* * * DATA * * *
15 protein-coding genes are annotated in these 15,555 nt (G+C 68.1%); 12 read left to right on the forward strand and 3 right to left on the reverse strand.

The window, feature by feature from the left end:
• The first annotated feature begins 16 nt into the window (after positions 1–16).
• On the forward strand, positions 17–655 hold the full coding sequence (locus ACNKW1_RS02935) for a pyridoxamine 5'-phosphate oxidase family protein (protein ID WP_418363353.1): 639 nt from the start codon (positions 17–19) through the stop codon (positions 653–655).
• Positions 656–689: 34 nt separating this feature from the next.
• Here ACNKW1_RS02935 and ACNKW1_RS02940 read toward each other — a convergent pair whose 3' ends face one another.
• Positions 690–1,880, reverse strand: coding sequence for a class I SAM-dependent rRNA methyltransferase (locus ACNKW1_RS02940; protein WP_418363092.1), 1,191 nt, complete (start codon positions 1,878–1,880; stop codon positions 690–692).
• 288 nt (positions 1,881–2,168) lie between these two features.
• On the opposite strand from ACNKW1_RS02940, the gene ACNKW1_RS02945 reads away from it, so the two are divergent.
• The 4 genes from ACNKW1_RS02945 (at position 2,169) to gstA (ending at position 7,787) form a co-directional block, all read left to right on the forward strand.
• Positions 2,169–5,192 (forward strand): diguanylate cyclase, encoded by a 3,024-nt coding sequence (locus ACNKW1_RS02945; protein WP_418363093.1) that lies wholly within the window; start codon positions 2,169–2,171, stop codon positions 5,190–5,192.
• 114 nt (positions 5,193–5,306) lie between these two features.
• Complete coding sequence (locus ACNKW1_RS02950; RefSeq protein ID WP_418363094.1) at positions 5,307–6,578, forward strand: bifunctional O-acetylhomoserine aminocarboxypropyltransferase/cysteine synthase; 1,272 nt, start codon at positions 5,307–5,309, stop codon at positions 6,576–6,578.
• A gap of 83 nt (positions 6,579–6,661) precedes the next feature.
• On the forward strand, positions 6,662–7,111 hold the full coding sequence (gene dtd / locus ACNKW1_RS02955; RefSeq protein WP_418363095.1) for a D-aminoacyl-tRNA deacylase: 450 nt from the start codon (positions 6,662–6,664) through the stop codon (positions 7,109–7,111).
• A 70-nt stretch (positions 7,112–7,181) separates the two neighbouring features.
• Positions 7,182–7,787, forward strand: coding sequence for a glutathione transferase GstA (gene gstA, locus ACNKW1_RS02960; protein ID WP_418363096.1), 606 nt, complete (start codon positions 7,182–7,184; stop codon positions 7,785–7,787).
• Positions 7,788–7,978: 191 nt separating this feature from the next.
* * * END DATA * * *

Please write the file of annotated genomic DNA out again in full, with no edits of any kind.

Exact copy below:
15 protein-coding genes are annotated in these 15,555 nt (G+C 68.1%); 12 read left to right on the forward strand and 3 right to left on the reverse strand.

The window, feature by feature from the left end:
• The first annotated feature begins 16 nt into the window (after positions 1–16).
• On the forward strand, positions 17–655 hold the full coding sequence (locus ACNKW1_RS02935) for a pyridoxamine 5'-phosphate oxidase family protein (protein ID WP_418363353.1): 639 nt from the start codon (positions 17–19) through the stop codon (positions 653–655).
• Positions 656–689: 34 nt separating this feature from the next.
• Here ACNKW1_RS02935 and ACNKW1_RS02940 read toward each other — a convergent pair whose 3' ends face one another.
• Positions 690–1,880, reverse strand: coding sequence for a class I SAM-dependent rRNA methyltransferase (locus ACNKW1_RS02940; protein WP_418363092.1), 1,191 nt, complete (start codon positions 1,878–1,880; stop codon positions 690–692).
• 288 nt (positions 1,881–2,168) lie between these two features.
• On the opposite strand from ACNKW1_RS02940, the gene ACNKW1_RS02945 reads away from it, so the two are divergent.
• The 4 genes from ACNKW1_RS02945 (at position 2,169) to gstA (ending at position 7,787) form a co-directional block, all read left to right on the forward strand.
• Positions 2,169–5,192 (forward strand): diguanylate cyclase, encoded by a 3,024-nt coding sequence (locus ACNKW1_RS02945; protein WP_418363093.1) that lies wholly within the window; start codon positions 2,169–2,171, stop codon positions 5,190–5,192.
• 114 nt (positions 5,193–5,306) lie between these two features.
• Complete coding sequence (locus ACNKW1_RS02950; RefSeq protein ID WP_418363094.1) at positions 5,307–6,578, forward strand: bifunctional O-acetylhomoserine aminocarboxypropyltransferase/cysteine synthase; 1,272 nt, start codon at positions 5,307–5,309, stop codon at positions 6,576–6,578.
• A gap of 83 nt (positions 6,579–6,661) precedes the next feature.
• On the forward strand, positions 6,662–7,111 hold the full coding sequence (gene dtd / locus ACNKW1_RS02955; RefSeq protein WP_418363095.1) for a D-aminoacyl-tRNA deacylase: 450 nt from the start codon (positions 6,662–6,664) through the stop codon (positions 7,109–7,111).
• A 70-nt stretch (positions 7,112–7,181) separates the two neighbouring features.
• Positions 7,182–7,787, forward strand: coding sequence for a glutathione transferase GstA (gene gstA, locus ACNKW1_RS02960; protein ID WP_418363096.1), 606 nt, complete (start codon positions 7,182–7,184; stop codon positions 7,785–7,787).
• Positions 7,788–7,978: 191 nt separating this feature from the next.